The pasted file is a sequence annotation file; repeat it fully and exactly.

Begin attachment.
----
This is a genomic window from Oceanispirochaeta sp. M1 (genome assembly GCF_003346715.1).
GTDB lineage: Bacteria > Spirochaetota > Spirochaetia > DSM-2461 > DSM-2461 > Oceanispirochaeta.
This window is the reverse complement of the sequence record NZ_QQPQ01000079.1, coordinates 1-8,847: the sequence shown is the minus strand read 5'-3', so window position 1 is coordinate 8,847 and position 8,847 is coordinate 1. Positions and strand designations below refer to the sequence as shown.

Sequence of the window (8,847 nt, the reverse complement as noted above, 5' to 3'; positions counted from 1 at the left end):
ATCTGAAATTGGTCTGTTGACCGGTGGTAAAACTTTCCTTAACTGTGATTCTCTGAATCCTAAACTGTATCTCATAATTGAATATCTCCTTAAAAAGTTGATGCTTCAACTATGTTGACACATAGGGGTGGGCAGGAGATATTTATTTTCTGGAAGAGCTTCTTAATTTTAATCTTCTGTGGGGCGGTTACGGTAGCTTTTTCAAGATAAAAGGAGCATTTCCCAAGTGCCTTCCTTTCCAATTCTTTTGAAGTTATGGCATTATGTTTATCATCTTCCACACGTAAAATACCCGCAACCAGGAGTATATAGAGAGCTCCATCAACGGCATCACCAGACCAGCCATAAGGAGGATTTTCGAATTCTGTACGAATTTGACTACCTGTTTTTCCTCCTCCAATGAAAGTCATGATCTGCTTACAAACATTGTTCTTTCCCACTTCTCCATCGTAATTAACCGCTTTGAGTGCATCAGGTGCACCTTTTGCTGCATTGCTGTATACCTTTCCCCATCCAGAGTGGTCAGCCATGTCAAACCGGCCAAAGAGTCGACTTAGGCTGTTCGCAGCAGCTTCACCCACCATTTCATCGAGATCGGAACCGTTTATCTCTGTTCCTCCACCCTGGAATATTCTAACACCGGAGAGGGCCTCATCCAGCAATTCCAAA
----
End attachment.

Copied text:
This is a genomic window from Oceanispirochaeta sp. M1 (genome assembly GCF_003346715.1).
GTDB lineage: Bacteria > Spirochaetota > Spirochaetia > DSM-2461 > DSM-2461 > Oceanispirochaeta.
This window is the reverse complement of the sequence record NZ_QQPQ01000079.1, coordinates 1-8,847: the sequence shown is the minus strand read 5'-3', so window position 1 is coordinate 8,847 and position 8,847 is coordinate 1. Positions and strand designations below refer to the sequence as shown.

Sequence of the window (8,847 nt, the reverse complement as noted above, 5' to 3'; positions counted from 1 at the left end):
ATCTGAAATTGGTCTGTTGACCGGTGGTAAAACTTTCCTTAACTGTGATTCTCTGAATCCTAAACTGTATCTCATAATTGAATATCTCCTTAAAAAGTTGATGCTTCAACTATGTTGACACATAGGGGTGGGCAGGAGATATTTATTTTCTGGAAGAGCTTCTTAATTTTAATCTTCTGTGGGGCGGTTACGGTAGCTTTTTCAAGATAAAAGGAGCATTTCCCAAGTGCCTTCCTTTCCAATTCTTTTGAAGTTATGGCATTATGTTTATCATCTTCCACACGTAAAATACCCGCAACCAGGAGTATATAGAGAGCTCCATCAACGGCATCACCAGACCAGCCATAAGGAGGATTTTCGAATTCTGTACGAATTTGACTACCTGTTTTTCCTCCTCCAATGAAAGTCATGATCTGCTTACAAACATTGTTCTTTCCCACTTCTCCATCGTAATTAACCGCTTTGAGTGCATCAGGTGCACCTTTTGCTGCATTGCTGTATACCTTTCCCCATCCAGAGTGGTCAGCCATGTCAAACCGGCCAAAGAGTCGACTTAGGCTGTTCGCAGCAGCTTCACCCACCATTTCATCGAGATCGGAACCGTTTATCTCTGTTCCTCCACCCTGGAATATTCTAACACCGGAGAGGGCCTCATCCAGCAATTCCAAA